Despite exasperation from some on the left, a Democratic primary opponent never materialized, though not for lack of effort. Several activists confirmed months of thwarted attempts to recruit a more liberal challenger.
Those that signed onto the recent statement – including Carlos Alcala, chairman of the state Democratic Party’s Chicano Latino Caucus, and Progressive Caucus Chairman Mike Thaller – said the party establishment has essentially starved the district of the oxygen that could have supported a challenger.
“Ideally, (progressives) wanted another Democrat,” Thaller said.
Bera was one of six Democrats to support the Enforce the Law for Sanctuary Cities Act, which seeks to end certain funding for state or local governments that impede the enforcement of federal immigration laws. Activists also fault Bera for being one of 45 House Democrats voting to pre-empt state genetically modified organism labeling laws, as well as a farm bill that contained big cuts to the food stamp program. Bera has said the cut was much smaller than Republicans originally proposed.
Cres Vellucci, of the Veterans Democratic Club of Sacramento County, lauded the congressman’s office for providing solid constituent services, particularly helping veterans obtain documents and medical records.
“Personally, some of us know Ami really well. I like him very much,” Vellucci said. “But we’re withholding our endorsement because his votes overall have hurt (and) go against Democratic values. I like to see Democrats be Democrats. If he wants to be an independent, he should just go that way.”
It wasn’t always this way. Some liberal Democratic activists campaigned for Bera in the past. Longer and Shergill smiled with him in pictures and hosted fundraisers. Moe Sarama, chairman of the Democratic Party’s Arab American Caucus, did phone-banking for him on behalf of the Sierra Club.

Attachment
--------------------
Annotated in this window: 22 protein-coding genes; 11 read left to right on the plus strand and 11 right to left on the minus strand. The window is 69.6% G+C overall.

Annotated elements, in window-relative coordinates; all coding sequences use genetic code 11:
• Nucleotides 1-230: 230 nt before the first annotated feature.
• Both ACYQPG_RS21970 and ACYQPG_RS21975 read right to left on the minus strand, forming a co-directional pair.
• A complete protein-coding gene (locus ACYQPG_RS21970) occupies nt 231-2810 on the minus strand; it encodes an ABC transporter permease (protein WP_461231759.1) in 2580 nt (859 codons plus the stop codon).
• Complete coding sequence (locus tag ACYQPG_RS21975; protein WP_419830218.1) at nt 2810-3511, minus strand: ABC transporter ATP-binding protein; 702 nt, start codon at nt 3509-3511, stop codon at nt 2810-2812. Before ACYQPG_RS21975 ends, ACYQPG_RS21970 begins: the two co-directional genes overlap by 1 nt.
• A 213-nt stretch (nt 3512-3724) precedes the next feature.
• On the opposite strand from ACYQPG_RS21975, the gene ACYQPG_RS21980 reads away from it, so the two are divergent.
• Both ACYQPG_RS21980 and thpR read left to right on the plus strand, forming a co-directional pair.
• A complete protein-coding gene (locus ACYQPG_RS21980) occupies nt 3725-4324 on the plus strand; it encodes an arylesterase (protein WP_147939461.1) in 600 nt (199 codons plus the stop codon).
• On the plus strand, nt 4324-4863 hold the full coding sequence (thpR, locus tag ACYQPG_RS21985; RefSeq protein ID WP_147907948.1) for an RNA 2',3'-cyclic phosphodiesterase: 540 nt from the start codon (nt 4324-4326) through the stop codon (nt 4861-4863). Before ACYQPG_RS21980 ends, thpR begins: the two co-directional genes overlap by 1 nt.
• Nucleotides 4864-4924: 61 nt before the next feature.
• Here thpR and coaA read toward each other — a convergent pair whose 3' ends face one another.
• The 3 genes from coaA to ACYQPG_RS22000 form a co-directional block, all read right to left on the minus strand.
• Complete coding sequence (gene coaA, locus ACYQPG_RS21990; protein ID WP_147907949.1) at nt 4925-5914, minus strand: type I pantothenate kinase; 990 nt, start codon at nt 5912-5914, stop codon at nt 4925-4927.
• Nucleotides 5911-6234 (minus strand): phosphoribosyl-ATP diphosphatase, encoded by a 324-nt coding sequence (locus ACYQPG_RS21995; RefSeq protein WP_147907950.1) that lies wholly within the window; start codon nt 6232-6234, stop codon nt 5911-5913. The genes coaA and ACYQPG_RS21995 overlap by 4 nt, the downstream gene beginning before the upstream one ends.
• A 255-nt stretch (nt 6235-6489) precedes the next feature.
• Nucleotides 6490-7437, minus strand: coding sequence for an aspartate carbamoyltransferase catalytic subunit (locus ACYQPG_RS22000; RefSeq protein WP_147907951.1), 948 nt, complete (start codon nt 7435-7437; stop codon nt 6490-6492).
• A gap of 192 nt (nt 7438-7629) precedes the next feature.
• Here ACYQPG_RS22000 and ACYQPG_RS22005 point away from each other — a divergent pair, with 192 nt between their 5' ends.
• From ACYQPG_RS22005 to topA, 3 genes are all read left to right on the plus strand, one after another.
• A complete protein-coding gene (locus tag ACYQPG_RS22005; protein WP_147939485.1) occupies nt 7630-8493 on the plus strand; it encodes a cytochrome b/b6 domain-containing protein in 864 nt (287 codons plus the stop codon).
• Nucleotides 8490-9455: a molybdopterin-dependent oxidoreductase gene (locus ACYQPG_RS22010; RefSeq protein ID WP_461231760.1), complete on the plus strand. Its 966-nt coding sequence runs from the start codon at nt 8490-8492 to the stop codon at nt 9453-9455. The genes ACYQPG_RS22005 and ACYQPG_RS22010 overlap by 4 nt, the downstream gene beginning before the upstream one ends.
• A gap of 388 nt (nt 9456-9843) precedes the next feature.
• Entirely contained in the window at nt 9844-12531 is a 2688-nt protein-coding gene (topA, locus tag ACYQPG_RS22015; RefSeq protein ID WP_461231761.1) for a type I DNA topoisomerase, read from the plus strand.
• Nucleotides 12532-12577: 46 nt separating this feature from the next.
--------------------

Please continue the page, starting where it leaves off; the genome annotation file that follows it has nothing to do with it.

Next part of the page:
The rift with Shergill and some other Sikhs deepened when Bera would not unequivocally acknowledge the alleged involvement of the Indian government in the 1984 massacre of Sikhs. Bera’s refusal was cited in the Arab American Caucus’ recent vote calling for his censure.
“I don’t know what would compel people to stand with those who commit genocide, but that’s his position,” Shergill said. Bera has said the event was a tragedy and that he suspects the Indian government has learned from it.
Shergill, who is involved with the American Sikh PAC, a bipartisan group that has spent money on Democrats and Republicans, so soured on Bera that he formed a separate PAC, American Sikhs for Truth, which opposed Bera in 2014. Still, Shergill said he did not support Ose and is not concerned that his effort might assist Jones.
“If Ami Bera ever comes to us and openly says that he made some mistakes, and is willing to reconsider them, we will still happily, joyfully support him, he said.
Bera supporters are not so sure. Local Democrat Steve Caruso said the activist group’s primary motivation became embarrassing Bera after organizers failed to draw another Democrat into the race. They stepped in, and a handful of local groups withdrew their endorsements, slowing what is normally a pro forma process for incumbents after the statewide party’s nod.
“I really do think it comes out of ‘You didn’t do what we wanted. We couldn’t find a candidate, so now we are going to embarrass you,’ ” Caruso said.
Jones opposes the Trans-Pacific Partnership, but doesn’t share the views of Democrats on most issues close to the hearts of rank-and-file members.
“It’s not realistic to think that Scott Jones will be their friend,” Caruso said. “And I have to believe they know they can’t work with him.”
With eight months to go before the election, Gary Blenner, president of the Town and Country Democratic Club, said he hopes to keep the focus on Bera, who is meeting with organized labor groups and said he would not seek their endorsements until he comes to a decision on the trade agreement.
Blenner wants Bera to continue the dialogue. He said taking progressive stands on issues shouldn’t be seen as a vulnerability in a close district.
“He needs labor to be the foot soldiers to go canvassing and knocking on doors to win it in the fall,” Blenner said, suggesting that others might come around if unions make amends. “They won’t do it this time unless he smooths things over.”